Monday, June 18, 2012

There are many examples of unsustainable things going on in the world and here are a few I’ve read about or seen going on in Canada.

Unsustainable, the amount of pressure we put on the soil for commercial clear cutting of forests; soil can no longer retain water thus the landscape is destroyed.

Unsustainable, one of the world’s dirtiest industries, “the oil sands production generates three times the greenhouse gas emission as a barrel of conventional oil”*. Up to 4 barrels of water are used to produce 1 barrel of tar sand oil “resulting in gigantic tailings [pools] of toxic waste that can be seen from outer space by the naked eye”**. This water is drained from the Athabasca (which in Cree means where there are plants one after another - will we have to change the name soon?) River in Alberta.

Unsustainable, our Canadian mining industry is among the biggest in the world and also involved in 33% of mining conflicts (whether “taking over land abroad and polluting water sources, destroying the environment, and often without consulting the affected communities or listened to their concern”) between 1999-2009***. In October 2010, Bill C-300, which is the so-called responsible Mining Bill on corporate accountability of mining companies abroad (to target mostly developing countries) and created by our Liberals was put to final vote in the House of Commons and rejected by most MPs, many Liberal MPs didn’t even show for the vote, did they ever take the bill seriously?

Unsustainable, the environment’s priority shifted from top to the near bottom in the Conservative’s new 2012 budget. The Canadian government is taking the money from environmental budgets and putting it into the oil industry pockets and cutting funds on environmental related industries and pushing downward investment in anything related to climate change like the closing of Eureka, a research base camp and a Canadian meteorological station on Ellesmere Island in Nunavut (Arctic).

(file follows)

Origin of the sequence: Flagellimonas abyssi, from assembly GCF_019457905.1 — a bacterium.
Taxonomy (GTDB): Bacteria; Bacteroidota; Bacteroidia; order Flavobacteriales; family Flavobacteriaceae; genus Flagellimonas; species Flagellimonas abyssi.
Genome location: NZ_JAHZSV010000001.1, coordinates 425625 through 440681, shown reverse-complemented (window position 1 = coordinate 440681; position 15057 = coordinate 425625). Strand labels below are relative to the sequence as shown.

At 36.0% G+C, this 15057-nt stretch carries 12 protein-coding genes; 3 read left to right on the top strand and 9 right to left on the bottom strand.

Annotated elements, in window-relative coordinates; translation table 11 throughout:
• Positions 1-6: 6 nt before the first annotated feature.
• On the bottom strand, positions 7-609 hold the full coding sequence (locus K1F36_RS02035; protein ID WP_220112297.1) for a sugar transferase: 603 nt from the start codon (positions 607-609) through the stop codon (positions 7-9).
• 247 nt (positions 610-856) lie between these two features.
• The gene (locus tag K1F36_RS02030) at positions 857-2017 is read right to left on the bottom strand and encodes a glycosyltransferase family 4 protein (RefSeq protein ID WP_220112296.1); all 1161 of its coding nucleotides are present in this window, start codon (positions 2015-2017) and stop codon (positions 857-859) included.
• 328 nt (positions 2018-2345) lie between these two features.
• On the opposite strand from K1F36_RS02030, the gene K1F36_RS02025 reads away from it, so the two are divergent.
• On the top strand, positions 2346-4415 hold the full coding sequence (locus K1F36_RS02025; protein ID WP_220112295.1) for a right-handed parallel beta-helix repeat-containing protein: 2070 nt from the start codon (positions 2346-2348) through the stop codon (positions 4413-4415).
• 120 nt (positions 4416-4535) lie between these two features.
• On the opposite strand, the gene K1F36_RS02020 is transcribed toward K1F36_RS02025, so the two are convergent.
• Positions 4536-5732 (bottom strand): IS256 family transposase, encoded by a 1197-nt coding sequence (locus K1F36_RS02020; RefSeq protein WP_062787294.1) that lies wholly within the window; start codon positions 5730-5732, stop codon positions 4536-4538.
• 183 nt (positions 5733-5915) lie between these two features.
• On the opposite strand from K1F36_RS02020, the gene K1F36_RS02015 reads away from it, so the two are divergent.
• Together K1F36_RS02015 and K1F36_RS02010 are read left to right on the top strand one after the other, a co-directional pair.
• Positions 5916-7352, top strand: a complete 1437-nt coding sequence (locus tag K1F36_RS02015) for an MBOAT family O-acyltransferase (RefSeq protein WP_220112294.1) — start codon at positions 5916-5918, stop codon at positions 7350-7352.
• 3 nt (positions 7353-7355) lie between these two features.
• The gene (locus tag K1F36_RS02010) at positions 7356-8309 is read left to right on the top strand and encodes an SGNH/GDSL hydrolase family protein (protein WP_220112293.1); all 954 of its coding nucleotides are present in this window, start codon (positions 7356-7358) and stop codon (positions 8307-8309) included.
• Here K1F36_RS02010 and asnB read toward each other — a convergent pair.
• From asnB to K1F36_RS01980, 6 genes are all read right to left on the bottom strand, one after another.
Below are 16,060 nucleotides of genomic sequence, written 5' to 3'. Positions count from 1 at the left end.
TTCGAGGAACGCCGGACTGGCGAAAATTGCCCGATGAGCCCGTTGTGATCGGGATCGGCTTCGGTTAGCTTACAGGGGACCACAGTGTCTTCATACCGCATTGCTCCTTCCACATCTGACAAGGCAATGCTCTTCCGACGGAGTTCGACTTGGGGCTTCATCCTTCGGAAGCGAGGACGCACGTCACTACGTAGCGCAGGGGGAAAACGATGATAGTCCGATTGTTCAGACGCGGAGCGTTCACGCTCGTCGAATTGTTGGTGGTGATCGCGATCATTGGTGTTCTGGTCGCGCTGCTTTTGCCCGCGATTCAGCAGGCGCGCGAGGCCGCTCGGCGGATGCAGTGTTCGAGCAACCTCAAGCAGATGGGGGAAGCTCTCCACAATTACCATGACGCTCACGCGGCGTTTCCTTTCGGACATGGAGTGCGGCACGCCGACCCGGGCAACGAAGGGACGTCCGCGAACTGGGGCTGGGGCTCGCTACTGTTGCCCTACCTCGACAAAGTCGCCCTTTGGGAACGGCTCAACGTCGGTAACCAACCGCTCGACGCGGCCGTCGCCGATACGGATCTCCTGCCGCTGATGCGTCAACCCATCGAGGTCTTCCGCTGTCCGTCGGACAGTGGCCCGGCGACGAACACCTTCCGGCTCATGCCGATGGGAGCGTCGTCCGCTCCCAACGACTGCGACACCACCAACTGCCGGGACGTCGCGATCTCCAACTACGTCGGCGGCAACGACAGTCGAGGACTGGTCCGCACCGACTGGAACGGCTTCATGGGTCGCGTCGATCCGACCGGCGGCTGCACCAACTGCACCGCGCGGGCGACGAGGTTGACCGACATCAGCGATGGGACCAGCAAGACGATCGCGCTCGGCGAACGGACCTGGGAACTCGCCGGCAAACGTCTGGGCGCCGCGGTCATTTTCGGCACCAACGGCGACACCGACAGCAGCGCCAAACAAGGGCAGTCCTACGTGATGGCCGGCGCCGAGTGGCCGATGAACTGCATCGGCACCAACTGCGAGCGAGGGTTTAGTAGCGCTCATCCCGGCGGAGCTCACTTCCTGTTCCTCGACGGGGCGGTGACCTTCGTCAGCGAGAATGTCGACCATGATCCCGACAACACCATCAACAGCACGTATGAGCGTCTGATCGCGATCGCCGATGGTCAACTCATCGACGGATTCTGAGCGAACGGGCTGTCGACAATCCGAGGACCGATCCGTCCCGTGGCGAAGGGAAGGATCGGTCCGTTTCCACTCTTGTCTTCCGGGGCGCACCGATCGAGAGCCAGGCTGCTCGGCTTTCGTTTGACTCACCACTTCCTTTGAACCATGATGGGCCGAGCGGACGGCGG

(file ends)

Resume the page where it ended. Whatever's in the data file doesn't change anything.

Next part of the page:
Unsustainable, cutting programs like Katimavik, “Canada’s leading youth volunteer-service program that gives youth the chance to take part in intensive service and learning projects that help change the Canadian communities”**** This includes helping the uOttawa sustainability community and Sandy Hill to be even more sustainable year after year.

Sustainable, the water used to water our lawns and cars could come from a grey water sources for instance from rain barrels that you can put under your gutter to recuperate rain water. The City of Ottawa actually funds (50$) to people who want to buy rain barrels (http://rainbarrel.ca/sales/, look up Ottawa on the page to see when they are being offered). Water is a precious resource and we have the tools to keep it clean, the use of grey water is an excellent initiative and a first step in preserving this precious resource.

Sustainable, innovation, investment and the creation of jobs in our burgeoning sustainable energy industries - like solar energy, geothermal electricity, wind power, and hydraulic power.

Sustainable mining is possible. Taking a more sustainable approach toward the environment and involving stakeholder communities is essential. Taking the fuel industry a step further by investing more money into cleaning tar sand effluent before putting it back in nature. Maybe these organizations could invest in more sustainable energy industries and slow down the tar sand industries.

There are many ways our Canada can be more sustainable, I could write for days and list many great sustainable industries but unfortunately, I don’t have a lot of time. But many together the Canadian population could sacrifice a few minutes a day to take action, being more sustainable it is soooooo easy.

If you are looking for more info, all these issues and more are going to be discussed at the Earth Summit in Rio right now. Check out what groups like We Canada are doing to help make Canada more sustainable at the international stage.

~ alex - campus sustainability coordinator
photo credit - jonathan rausseo

* Canada’s Tar sands, Cal project, http://www.calproject.org/factsheet-ibcc-tarsands.pdf, consulted on june 12th 2012.
** Ibid, Canada’s Tar sands.
*** Ownership of companies involved in mining conflicts 1999-2009,2010, Responsible mining – What next?, Canadian catholic organization for Development and Peace, http://youth.devp.org/tag/mining/, consulted on june 12th 2012.
**** Katimavik programs, Katimavik, http://www.katimavik.org/programs/all, consulted on june 12th 2012.

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